Dredging design class of vessel S Class - 8200 TEUs nominal capacity. 347 metres length, 43 metres beam and 14.5 metres draught.

© Scoop Media

Business Headlines | Sci-Tech Headlines


Banks: Westpac Keeps Core Government Transactions Contract

The local arm of Westpac Banking Corp has kept its contract with the New Zealand government to provide core transactions, but will have to share peripheral services with its rivals. More>>


Science Investment Plan: Universities Welcome Statement

Universities New Zealand has welcomed the National Statement of Science Investment released by the Government today... this is a critical document as it sets out the Government’s ten-year strategic direction that will guide future investment in New Zealand’s science system. More>>


Scouring: Cavalier Merger Would Extract 'Monopoly Rents' - Godfrey Hirst

A merger of Cavalier Wool Holdings and New Zealand Wool Services International's two wool scouring operations would create a monopoly, says carpet maker Godfrey Hirst. The Commerce Commission on Friday released its second draft determination on the merger, maintaining its view that the public benefits would outweigh the loss of competition. More>>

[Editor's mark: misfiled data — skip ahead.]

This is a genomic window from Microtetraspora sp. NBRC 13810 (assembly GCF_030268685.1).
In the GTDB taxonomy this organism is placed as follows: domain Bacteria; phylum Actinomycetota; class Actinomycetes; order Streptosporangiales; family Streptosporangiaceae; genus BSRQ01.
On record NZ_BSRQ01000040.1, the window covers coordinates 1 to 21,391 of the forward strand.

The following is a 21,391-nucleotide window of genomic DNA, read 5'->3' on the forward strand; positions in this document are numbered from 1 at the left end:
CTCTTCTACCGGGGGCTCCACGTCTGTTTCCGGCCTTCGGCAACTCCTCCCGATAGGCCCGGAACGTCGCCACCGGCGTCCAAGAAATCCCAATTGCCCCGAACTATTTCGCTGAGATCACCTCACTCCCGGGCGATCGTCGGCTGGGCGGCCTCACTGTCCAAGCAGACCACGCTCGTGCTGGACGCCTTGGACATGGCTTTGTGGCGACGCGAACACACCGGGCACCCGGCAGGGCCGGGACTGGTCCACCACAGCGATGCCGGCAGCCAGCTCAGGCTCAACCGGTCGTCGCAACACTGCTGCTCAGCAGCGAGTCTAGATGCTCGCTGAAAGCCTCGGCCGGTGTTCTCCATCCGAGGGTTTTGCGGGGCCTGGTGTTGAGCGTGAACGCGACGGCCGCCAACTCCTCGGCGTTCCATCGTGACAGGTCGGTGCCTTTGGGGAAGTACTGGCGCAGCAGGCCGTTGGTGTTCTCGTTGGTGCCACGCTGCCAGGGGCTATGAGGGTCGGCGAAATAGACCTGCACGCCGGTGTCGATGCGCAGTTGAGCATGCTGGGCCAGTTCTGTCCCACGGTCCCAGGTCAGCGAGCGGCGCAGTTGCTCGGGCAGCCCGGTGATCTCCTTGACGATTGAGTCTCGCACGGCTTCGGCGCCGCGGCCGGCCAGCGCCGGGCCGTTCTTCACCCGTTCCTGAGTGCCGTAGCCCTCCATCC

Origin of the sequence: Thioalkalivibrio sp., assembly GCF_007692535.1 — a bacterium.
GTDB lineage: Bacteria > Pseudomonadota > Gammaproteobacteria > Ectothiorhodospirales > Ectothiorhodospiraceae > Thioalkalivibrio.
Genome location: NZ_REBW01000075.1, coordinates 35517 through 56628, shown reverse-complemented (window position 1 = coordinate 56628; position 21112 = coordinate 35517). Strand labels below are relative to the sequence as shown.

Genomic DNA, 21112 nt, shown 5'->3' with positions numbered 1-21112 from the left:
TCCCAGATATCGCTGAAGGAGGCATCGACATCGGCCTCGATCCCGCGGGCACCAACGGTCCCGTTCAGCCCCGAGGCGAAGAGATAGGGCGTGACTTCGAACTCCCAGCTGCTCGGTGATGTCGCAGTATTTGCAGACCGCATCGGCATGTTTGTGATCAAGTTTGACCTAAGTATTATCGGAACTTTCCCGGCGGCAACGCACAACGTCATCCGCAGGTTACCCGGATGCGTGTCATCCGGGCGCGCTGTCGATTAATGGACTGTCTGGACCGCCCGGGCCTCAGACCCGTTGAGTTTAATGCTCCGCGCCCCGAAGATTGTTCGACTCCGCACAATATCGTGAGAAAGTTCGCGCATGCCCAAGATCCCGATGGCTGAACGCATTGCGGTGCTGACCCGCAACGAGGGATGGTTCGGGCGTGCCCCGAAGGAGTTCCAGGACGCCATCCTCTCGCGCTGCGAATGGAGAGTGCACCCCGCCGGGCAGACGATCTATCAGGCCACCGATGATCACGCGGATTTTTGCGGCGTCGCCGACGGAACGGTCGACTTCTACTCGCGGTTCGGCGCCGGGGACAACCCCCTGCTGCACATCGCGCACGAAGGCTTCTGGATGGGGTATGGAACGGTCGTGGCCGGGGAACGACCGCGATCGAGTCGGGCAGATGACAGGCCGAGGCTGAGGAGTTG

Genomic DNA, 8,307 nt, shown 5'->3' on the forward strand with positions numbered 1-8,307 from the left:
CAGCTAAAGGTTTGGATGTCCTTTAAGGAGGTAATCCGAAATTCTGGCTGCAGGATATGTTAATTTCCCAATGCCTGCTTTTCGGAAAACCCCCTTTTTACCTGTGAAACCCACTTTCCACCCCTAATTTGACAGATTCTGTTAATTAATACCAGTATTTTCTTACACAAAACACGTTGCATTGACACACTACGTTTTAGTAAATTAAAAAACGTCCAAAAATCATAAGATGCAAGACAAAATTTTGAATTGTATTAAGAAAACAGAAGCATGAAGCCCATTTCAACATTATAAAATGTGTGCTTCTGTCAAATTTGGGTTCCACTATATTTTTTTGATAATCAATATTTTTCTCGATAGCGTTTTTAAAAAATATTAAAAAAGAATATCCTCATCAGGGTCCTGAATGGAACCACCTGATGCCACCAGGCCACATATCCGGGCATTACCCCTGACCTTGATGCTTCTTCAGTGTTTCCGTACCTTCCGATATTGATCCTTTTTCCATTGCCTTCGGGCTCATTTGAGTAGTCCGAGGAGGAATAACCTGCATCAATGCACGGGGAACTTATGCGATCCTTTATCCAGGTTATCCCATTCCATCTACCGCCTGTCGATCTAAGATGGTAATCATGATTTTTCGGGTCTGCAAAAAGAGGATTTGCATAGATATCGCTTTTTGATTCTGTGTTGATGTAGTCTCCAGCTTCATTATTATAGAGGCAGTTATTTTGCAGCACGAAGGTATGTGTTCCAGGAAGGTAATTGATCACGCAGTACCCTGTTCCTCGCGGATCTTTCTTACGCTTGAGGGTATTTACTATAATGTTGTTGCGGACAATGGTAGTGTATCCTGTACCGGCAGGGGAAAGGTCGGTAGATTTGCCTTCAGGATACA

Scoop Review Of Books: She Means Business

As Foreman says in her conclusion, this is a business book. It opens with a brief biographical section followed by a collection of interesting tips for entrepreneurs... More>>


Hourly Wage Gap Grows: Gender Pay Gap Still Fixed At Fourteen Percent

“The totally unchanged pay gap is a slap in the face for women, families and the economy,” says Coalition spokesperson, Angela McLeod. Even worse, Māori and Pacific women face an outrageous pay gap of 28% and 33% when compared with the pay packets of Pākehā men. More>>


Housing: English On Housing Affordability And The Economy

"Long lead times in the planning process tend to drive prices higher in the upswing of the housing cycle. And those lead times increase the risk that eight years later, when additional supply arrives, the demand shock that spurred the additional supply has reversed. The resulting excess supply could produce a price crash..." More>>


Get More From Scoop

Search Scoop  
Powered by Vodafone
NZ independent news